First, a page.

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By Joe Diorio

My readers are not shy. In last month’s newsletter I asked for submissions of grammatical grievances, and the sharing began in earnest.

Waiting on? Waiting for? Just deliver it already.

For example, “Since when do we wait ON something?” a subscriber asked, pointing to a Washington Post headline that read, “Puerto Rico still waiting on disaster relief funds.” His curiosity – complaint, actually – was why wasn’t Puerto Rico waiting FOR disaster relief funds?

The dictionary says one waits on someone as in serving or attending to. The surmises that the usage of waiting on the delivery is a regional dialect germane to the Southeastern United States, but that wouldn’t explain the Post’s usage.

A little further snooping through Merriam-Webster suggests that waiting on can also mean someone is ready to take step two once step one occurs. In Puerto Rico’s case, step one would be the delivery of disaster relief funds. It makes sense therefore that Puerto Rico would wait “on” disaster relief funds, because no one in Puerto Rico is going to sit around and admire a disaster relief check once it arrives.

Because Internet

“Answering a text with ‘ok’ or ‘k’ is passive aggressive or even hostile,” writes a frustrated grammar grouch on Twitter. “When did ‘kk’ become the new ‘fine’ or ‘duly noted?’ Who has time for this?”

The writer’s frustration is kk with me, and may reflect some pushback over the evolution of our language. Social media and the internet have significantly accelerated the pace of terms being absorbed into the language. Gretchen McCulloch, author of Because Internet: Understanding the New Rules of Language, says the frequency of seeing new terminology online, particularly on Twitter, influences how quickly the new words and phrases are absorbed into daily usage. Twitter users, she notes, pick up new phrases twice as fast as those not regularly Tweeting.

Department of Redundancy Department, Overkill Division

“I was ordering a part for my car and the woman at the parts desk said I needed to ‘prepay in advance’ for the part.” Well, to “prepay” is to pay in advance. Would one need a WABAC machine set on extra early to prepay in advance?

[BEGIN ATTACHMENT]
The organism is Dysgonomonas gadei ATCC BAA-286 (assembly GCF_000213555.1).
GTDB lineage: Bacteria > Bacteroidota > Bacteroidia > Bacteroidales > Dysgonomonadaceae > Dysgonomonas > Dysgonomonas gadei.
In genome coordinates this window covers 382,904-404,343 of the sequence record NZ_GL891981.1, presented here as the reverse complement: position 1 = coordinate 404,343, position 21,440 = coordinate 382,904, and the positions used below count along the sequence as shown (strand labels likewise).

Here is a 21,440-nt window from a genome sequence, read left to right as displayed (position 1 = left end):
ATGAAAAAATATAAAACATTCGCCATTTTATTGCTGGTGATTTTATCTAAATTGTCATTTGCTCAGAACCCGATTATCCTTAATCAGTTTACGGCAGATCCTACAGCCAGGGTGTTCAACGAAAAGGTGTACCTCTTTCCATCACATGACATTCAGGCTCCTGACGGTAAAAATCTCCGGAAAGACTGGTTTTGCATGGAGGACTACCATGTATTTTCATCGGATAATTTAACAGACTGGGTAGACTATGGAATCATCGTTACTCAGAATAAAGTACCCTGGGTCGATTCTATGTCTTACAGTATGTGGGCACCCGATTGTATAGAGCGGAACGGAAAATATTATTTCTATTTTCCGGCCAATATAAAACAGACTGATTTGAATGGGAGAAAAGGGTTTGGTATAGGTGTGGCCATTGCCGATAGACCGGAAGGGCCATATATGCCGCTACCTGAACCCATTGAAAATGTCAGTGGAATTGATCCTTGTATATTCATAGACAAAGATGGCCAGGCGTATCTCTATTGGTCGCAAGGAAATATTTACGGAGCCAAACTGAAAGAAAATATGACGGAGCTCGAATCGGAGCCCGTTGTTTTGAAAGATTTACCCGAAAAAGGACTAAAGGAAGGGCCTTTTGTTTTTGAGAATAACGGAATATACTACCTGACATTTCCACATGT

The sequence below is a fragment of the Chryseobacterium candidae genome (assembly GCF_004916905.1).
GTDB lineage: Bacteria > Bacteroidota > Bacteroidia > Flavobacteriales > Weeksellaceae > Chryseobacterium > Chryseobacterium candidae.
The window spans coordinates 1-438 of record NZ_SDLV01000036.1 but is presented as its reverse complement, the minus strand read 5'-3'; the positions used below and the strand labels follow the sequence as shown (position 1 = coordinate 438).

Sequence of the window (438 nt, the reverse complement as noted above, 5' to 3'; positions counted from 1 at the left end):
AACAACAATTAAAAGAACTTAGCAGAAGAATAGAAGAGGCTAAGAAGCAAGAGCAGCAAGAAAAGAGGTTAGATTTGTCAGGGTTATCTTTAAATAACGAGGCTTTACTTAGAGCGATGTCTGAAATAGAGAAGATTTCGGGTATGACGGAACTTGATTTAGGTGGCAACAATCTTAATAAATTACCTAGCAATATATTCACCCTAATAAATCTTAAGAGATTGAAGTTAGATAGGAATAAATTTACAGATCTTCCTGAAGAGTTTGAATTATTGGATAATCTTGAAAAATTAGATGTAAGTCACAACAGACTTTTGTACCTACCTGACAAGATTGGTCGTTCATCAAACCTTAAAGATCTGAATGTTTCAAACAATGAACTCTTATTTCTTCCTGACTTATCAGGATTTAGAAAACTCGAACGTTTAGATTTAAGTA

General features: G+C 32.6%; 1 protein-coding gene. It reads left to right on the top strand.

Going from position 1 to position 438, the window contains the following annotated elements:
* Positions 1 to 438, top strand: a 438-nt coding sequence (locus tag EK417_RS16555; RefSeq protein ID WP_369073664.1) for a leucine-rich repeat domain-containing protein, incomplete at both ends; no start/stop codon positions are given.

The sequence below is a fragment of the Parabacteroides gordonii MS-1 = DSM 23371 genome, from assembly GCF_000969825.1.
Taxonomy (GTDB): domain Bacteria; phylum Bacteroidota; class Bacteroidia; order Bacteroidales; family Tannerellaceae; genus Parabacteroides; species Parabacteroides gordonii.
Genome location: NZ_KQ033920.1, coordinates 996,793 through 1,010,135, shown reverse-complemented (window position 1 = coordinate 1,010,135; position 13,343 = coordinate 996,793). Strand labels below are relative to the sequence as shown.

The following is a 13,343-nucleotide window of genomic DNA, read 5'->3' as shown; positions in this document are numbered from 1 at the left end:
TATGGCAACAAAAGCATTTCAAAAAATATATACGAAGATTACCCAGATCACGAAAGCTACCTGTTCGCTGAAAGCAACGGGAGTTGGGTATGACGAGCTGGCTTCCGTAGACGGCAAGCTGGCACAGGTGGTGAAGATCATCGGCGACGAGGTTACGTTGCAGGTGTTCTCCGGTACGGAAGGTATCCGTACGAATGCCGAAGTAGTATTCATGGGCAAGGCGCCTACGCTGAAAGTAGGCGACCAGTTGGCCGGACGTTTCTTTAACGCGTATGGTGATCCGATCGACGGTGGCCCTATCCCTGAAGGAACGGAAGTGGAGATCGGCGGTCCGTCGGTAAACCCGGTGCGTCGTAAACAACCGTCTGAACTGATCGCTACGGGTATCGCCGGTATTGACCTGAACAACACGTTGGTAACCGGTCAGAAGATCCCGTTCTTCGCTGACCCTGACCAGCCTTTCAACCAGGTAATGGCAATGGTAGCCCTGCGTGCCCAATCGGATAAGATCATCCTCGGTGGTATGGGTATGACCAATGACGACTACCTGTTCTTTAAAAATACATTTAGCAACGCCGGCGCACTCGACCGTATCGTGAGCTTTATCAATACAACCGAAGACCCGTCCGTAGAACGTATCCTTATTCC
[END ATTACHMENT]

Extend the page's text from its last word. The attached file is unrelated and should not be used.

Proofread, PLEASE

Example One: The day before the Kansas City Chiefs were to host the Tennessee Titans in the National Football League’s divisional playoffs an ABC affiliate had the following on-screen graphic, “57000 tickets remain available.” Really? Arrowhead Stadium in Kansas City holds 78,000 people, so that’s a LOT of extra tickets. Methinks someone overdid the zeroes.

Example Two: An NBC affiliate reporting on the impeachment hearings in Washington, D.C. posted a graphic that read, “Republicans say investigation is heresay.” Is it hearsay that language skills are eroding?

Example Three: Me (yes, me). In last month’s newsletter I said the founder of the Apostrophe Protection Society would “rage” war on misuse of the punctuation. While he may indeed be in a rage, he was actually WAGING war. Name the time and place and I’ll fall on the proverbial sword.

But back to the basics

One frustrated reader shared this chestnut: “The other day I heard a reporter on WHYY (NPR affiliate) start a sentence with ‘Me and him went …’ Ugh! A trained reporter ignoring the subjective case. What is the world coming to?”

OK, your teacher probably covered this in elementary school but let’s review. The word “me” is an object pronoun, and English sentences are constructed in a subject/verb order. If you and a friend are going somewhere you begin the sentence by saying one of the following:

  • Josh and I …
  • The two of us …
  • We …

If you remove the object pronoun from the offending sentence it would read “Me went …” or “Him went …” and, obviously, it would be incorrect. Johnny Wiessmuller, portraying Tarzan in 1930s cinema, was probably the last person who got a free pass for saying “Me went.”

Just to stir the pot

Everyone seems to say the year 2020 is the start of a new decade. But is it? According to the Farmers’ Almanac decades begin with the numeral “1” and end with the numeral “0,” meaning the new decade really does not begin until January 1, 2021. Think of all those “new decade” themed marketing slogans going to waste.

Who writes this stuff?

If you ever wondered who is behind this email newsletter, then click here to read a profile on me in Word of Mouth Conversations. Thank you, Lily Clayton Hansen, for a job well done.

Let’s write carefully out there, people. 

Joe Diorio is a writer in Nashville, Tennessee.


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